SWS Training – How to Join Sound Water Stewards

How to Join Sound Water Stewards of Island County

We are trained volunteers working in and around Island County for a healthy, sustainable Puget Sound environment through education, community outreach, stewardship, and citizen science.

Apply now for a spot in our 2017 training program. Classes will be held on both Camano and Whidbey Islands each Thursday from March 16 through April 27, and continuing from Sept 14 through Oct 26. Classes run from 9am to 3:30pm.

Why Join ?

photo of class doing measurements on rocky beach Maybe you are interested in learning how to protect and preserve your favorite beach. Or perhaps you are concerned about development and its impact on our natural resources. Maybe you would like to better understand the geology and biology of these beautiful islands and surround yourself with terrific new people who share your love of nature. Or maybe you just want to give something back.

Whatever the reason, as a Sound Water Stewards trainee you will work a bit, learn a lot and have more fun than you ever imagined. And you will make a difference in the community.

Sound Water Stewards are dedicated environmental educators. Our goal is to lead our community in the protection and preservation of the natural world through science and educational outreach.

For more about us, see What We Do, the 2017 Training Brochure, and comments from the 2016 class.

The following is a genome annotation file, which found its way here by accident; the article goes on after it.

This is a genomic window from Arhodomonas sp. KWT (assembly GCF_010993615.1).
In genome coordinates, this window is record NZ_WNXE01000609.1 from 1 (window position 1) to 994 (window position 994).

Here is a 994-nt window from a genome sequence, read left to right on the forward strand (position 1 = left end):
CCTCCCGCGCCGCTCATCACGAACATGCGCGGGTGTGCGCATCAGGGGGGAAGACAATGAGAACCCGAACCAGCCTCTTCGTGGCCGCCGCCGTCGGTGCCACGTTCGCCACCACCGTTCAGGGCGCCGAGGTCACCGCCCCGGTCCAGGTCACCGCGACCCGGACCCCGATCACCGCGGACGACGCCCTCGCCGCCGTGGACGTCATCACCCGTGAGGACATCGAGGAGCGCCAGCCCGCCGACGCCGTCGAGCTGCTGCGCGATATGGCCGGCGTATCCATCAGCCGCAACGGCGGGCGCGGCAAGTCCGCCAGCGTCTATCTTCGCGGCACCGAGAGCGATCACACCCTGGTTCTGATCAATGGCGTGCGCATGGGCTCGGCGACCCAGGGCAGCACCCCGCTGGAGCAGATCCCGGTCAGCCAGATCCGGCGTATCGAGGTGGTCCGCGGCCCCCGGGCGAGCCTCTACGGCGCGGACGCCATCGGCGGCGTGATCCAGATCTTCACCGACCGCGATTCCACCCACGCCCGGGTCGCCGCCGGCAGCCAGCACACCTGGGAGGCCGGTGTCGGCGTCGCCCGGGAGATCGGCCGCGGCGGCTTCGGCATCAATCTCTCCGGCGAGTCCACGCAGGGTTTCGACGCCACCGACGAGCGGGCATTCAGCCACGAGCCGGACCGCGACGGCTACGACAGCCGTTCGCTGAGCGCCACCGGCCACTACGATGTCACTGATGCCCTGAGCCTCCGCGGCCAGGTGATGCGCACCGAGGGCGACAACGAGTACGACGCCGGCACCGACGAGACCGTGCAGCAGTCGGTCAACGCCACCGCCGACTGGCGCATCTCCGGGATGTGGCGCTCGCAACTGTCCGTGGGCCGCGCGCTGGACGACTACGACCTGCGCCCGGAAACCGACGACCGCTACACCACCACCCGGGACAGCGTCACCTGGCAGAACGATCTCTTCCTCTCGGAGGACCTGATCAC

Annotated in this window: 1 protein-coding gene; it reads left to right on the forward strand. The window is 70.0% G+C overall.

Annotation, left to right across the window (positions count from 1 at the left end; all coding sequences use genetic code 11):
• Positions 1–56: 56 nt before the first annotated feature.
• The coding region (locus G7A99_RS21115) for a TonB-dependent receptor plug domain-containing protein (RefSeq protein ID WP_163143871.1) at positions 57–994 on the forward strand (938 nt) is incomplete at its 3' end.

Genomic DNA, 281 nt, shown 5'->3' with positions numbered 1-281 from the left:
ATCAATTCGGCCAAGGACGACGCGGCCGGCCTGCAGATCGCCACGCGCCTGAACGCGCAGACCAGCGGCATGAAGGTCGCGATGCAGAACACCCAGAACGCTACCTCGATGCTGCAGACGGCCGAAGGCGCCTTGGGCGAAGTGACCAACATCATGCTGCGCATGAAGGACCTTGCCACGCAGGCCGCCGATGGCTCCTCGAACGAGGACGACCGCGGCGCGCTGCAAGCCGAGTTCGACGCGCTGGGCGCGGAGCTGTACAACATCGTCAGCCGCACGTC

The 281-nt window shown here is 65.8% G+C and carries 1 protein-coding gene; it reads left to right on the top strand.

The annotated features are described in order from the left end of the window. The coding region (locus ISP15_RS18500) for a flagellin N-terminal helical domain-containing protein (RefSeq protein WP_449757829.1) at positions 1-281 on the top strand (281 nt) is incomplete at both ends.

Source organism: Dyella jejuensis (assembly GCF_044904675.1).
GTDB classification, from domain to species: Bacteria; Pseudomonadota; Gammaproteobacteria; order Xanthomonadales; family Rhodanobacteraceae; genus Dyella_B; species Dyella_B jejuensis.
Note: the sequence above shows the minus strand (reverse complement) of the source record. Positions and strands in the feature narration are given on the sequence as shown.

The Training

photo of class enjoying a sunny day at Fort Casey Training is the best part and includes 90 hours of expert training from top professionals, plus 10 hours of summer time hands-on training with ongoing projects. About a third of the training includes guided outdoor field trips to locations such as Deception Pass and Cama Beach State Parks, Padilla Bay National Estuarine Research Preserve, Whidbey Watershed Stewards Outdoor Classroom and the Penn Cove Shellfish facility.

The focus of training is on near shore marine environments, but we also explore watersheds and groundwater, marine biology and oceanography, salmon and nearshore habitats, climate change, noxious weeds, agriculture, forestry, waste reduction, recycling, sustainable living, native plants and wildlife, intertidal monitoring, coastal geology and more.

Classes meet once a week – with an occasional extra day for field trips. Training begins in mid-March for 7 weeks, and then again in mid-September for 7 weeks.

The Cost of Training

The training isn’t free (there is a $100 fee to offset class costs) but it’s a terrific deal that works two ways. In return for this unique educational opportunity, all new Sound Water Stewards agree to sign a contract committing to 50 hours of volunteer community outreach for two consecutive years.

There are many ways to fulfill the time commitment and the hours add up quickly. It is fun, it is easy, and we can help you tailor your service to your talents, interests and comfort level. Some volunteers participate in intertidal monitoring of beaches. Others speak at schools and community meetings, lead beach walks, give nature talks or troll the shorelines for trash and noxious weeds.

How to Apply

Download the SWS_application_for_2017_training and return by Feb 28 2017.

Once most applications have been received, we will contact you to arrange for a short interview in early March. Don’t be intimidated by the interview, it is just a way to make sure everyone is aware of the type of commitment expected by volunteers who are accepted into the training class.

We are flexible and will work with you to find the best ways to use your skills, interests and knowledge.

If you have further questions – contact us at training@soundwaterstewards.org